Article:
Best Practices

Mayor Patrick McManus

Fire Safety/Substance Abuse Prevention

The Lynn Fire Department opens fire houses to all third grade classes. Trained firefighters will speak on fire safety and demonstrate uniforms and packs during a fire. They give students a tour of the trucks and equipment, and discuss substance abuse prevention, focusing on tobacco use. All students receive substance abuse prevention literature and a message t-shirt (e.g., Smoke Detectors Save Lives).

Literature and firefighter training is paid for by the Health Education Department. The shirts and a bus are provided by R.O.C. Fire Department volunteers for day classes and training.


A Bright City is a Safe City

"A Bright City is a Safe City" is a new initiative designed to enhance public safety by replacing non-working or malfunctioning street lights throughout the City of Lynn. The program is a cooperative effort among the Mayor's Office, the city's Electrical Department, Massachusetts Electric, and the citizens of Lynn.

Lynn residents who notice problem lights can call Massachusetts Electric or the City's Electrical Department and a representative will be sent to fix the light as soon as possible. The City of Lynn has approximately 6,400 streetlights. Together with Massachusetts Electric's regular streetlight patrol, the city has made significant progress replacing nonworking or malfunctioning street lights. In three months, the program resulted in the replacement of 225 street lights across the city.


Anti-Violence Program

Mayor McManus declared a Violence Prevention Week in Lynn. The Health Education Department hoped activities designed to reach appropriate age groups would begin to change their attitudes and behaviors about violence, and change the attitudes and behaviors of those around them, as well. The violence prevention targets were: Elementary--Bullying; Middle School--Vandalism; Senior High -- Harassment. The peer programs made purple ribbons that were distributed to all schools. The parents became involved in a "Violence is Not Cool" pledge and information of the week's activities was available at PIC and on CATV.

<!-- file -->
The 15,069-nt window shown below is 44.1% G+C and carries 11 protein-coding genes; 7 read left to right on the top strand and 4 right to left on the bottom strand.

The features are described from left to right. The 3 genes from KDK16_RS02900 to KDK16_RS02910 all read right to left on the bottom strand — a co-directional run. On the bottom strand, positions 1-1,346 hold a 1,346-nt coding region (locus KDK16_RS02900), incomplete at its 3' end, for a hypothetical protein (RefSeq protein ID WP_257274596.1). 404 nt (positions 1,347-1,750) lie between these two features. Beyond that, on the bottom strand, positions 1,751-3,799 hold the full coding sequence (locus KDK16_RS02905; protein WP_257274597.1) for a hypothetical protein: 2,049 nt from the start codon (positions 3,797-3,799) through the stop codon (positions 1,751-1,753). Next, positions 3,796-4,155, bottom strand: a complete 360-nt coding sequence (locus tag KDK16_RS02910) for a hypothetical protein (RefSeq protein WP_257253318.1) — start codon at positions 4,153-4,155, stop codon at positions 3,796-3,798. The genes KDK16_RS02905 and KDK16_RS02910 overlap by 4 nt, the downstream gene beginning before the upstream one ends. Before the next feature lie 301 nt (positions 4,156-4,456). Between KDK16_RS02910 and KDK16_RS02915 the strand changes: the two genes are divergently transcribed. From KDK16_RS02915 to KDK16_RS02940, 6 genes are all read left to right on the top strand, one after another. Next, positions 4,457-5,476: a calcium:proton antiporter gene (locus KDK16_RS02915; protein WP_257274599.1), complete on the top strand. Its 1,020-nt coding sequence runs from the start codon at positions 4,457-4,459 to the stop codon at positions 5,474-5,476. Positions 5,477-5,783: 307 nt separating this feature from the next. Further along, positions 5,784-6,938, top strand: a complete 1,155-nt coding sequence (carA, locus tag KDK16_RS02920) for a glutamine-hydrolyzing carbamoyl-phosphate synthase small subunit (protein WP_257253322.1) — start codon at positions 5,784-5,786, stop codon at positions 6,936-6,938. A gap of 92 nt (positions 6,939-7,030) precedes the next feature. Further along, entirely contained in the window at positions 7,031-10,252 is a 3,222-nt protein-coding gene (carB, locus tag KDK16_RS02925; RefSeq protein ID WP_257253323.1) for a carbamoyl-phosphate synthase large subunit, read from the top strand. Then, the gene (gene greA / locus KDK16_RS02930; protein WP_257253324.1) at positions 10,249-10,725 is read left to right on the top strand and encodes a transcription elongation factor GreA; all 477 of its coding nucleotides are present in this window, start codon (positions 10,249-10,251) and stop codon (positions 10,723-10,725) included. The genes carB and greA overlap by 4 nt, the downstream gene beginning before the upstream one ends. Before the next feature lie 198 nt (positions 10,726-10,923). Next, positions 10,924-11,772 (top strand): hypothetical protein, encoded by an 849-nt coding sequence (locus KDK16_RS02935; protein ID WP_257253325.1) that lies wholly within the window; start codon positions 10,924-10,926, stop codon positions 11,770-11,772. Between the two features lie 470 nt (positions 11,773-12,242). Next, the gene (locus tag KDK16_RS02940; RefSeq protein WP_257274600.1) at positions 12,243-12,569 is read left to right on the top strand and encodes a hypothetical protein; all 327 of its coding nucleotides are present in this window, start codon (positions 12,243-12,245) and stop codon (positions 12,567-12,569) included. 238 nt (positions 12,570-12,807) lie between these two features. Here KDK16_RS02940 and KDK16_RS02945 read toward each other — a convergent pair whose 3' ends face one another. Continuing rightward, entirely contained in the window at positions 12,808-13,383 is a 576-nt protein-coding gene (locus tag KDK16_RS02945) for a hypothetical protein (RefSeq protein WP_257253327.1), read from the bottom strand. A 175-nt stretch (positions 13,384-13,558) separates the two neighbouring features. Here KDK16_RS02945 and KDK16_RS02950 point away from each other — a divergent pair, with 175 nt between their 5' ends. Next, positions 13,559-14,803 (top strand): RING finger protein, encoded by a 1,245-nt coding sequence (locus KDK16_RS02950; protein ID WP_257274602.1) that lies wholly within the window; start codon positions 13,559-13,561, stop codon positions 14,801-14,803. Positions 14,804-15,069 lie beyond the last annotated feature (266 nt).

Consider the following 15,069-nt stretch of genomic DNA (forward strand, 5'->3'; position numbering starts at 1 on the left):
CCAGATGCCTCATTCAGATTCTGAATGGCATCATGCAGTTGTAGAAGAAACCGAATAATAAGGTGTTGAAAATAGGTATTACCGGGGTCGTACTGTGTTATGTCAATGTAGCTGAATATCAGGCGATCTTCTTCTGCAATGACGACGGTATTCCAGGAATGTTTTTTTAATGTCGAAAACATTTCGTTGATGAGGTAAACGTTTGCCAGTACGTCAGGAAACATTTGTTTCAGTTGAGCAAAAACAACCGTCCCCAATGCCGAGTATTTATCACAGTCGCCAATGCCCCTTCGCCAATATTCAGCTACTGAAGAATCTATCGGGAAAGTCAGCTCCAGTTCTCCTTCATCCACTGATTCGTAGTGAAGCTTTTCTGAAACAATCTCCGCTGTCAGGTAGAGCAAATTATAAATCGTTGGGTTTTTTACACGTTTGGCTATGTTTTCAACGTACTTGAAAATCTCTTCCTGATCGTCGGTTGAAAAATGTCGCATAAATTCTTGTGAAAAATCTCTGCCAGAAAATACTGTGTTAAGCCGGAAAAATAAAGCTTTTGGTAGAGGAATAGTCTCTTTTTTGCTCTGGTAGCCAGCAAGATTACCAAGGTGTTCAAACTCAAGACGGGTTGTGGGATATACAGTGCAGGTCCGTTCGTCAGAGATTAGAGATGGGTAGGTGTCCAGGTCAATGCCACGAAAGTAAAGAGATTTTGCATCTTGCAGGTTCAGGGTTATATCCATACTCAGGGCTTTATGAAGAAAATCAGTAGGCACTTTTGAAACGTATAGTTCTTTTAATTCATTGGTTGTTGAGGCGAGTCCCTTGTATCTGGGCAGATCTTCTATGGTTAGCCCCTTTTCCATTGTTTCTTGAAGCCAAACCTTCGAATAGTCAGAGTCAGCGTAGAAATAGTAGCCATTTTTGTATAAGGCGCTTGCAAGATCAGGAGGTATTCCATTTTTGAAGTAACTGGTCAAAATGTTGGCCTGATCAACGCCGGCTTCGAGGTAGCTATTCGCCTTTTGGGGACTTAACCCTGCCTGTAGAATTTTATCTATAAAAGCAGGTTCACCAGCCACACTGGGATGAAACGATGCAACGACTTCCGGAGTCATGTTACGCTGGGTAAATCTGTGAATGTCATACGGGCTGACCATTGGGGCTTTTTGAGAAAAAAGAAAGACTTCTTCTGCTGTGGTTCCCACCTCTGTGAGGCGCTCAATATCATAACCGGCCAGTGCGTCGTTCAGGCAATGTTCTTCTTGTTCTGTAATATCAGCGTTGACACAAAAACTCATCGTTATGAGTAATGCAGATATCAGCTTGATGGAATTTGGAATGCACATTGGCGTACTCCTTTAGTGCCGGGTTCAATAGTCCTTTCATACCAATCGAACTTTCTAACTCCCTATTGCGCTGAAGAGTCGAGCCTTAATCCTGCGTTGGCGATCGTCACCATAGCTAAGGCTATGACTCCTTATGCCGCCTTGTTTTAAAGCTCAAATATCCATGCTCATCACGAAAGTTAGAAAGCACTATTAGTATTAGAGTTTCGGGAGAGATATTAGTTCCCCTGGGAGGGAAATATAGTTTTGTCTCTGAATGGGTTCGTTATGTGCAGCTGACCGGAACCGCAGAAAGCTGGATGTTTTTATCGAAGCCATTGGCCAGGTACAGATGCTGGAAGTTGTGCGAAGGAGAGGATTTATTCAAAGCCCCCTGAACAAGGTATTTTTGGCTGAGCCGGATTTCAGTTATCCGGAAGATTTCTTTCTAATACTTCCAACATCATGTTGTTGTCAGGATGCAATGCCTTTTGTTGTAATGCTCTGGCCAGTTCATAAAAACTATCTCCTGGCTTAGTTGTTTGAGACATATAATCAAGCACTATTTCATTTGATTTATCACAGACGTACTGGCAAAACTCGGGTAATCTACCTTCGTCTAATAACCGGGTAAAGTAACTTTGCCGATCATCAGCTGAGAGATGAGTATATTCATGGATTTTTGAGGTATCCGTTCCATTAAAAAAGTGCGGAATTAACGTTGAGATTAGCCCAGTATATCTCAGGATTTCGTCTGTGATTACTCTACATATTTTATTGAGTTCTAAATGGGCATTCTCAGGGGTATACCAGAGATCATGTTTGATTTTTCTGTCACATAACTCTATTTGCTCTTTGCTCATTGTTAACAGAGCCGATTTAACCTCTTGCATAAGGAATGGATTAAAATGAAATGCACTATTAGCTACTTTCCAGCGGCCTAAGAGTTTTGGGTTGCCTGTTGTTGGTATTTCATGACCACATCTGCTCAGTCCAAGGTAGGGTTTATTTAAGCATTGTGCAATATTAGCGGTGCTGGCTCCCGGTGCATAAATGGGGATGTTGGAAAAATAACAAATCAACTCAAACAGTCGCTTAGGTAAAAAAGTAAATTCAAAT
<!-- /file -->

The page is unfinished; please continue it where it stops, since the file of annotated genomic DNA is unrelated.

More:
The School Improvement Councils were asked to complete a school safety assessment of all elements of staffing, daily operating procedures, curriculum, physical plant, and crisis plans for keeping their school safe.



During Violence Prevention Week the Police Department in conjunction with AtlantiCare and R.O.C. designed a program to fingerprint Kindergarten students at four elementary schools. The students will be given a demonstration of what fingerprinting will be like by a health educator using "Froggy" from the "Here's Looking At You 2000" curriculum. Each child will be individually fingerprinted on a card which will be sent home so that parents may add a recent photo and fill in general information. A permission slip from each student will be necessary.

The TAC Force (Bike Patrol) will be available to the students at the same time. They will address safety issues with the class.


Health Tips for Parents

This is a low-budget video project run by the drug/health program specialist during the school day. Guests are local professionals and representatives of organizations that have programs or messages to deliver to the parents of students of the Lynn School Department. They volunteer their time to produce half-hour segments. Warner Cable donates camera crew, studio and tapes, Classical High School welcomes the opportunity to use these programs as a learning experience for their television curriculum, and the participants from the community are pleased to have a vehicle to get out their message.

Contact: Frank Melinger, (617) 598-4000

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The United States Conference of Mayors

J. Thomas Cochran, Executive Director
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Telephone (202) 293-7330, FAX (202) 293-2352

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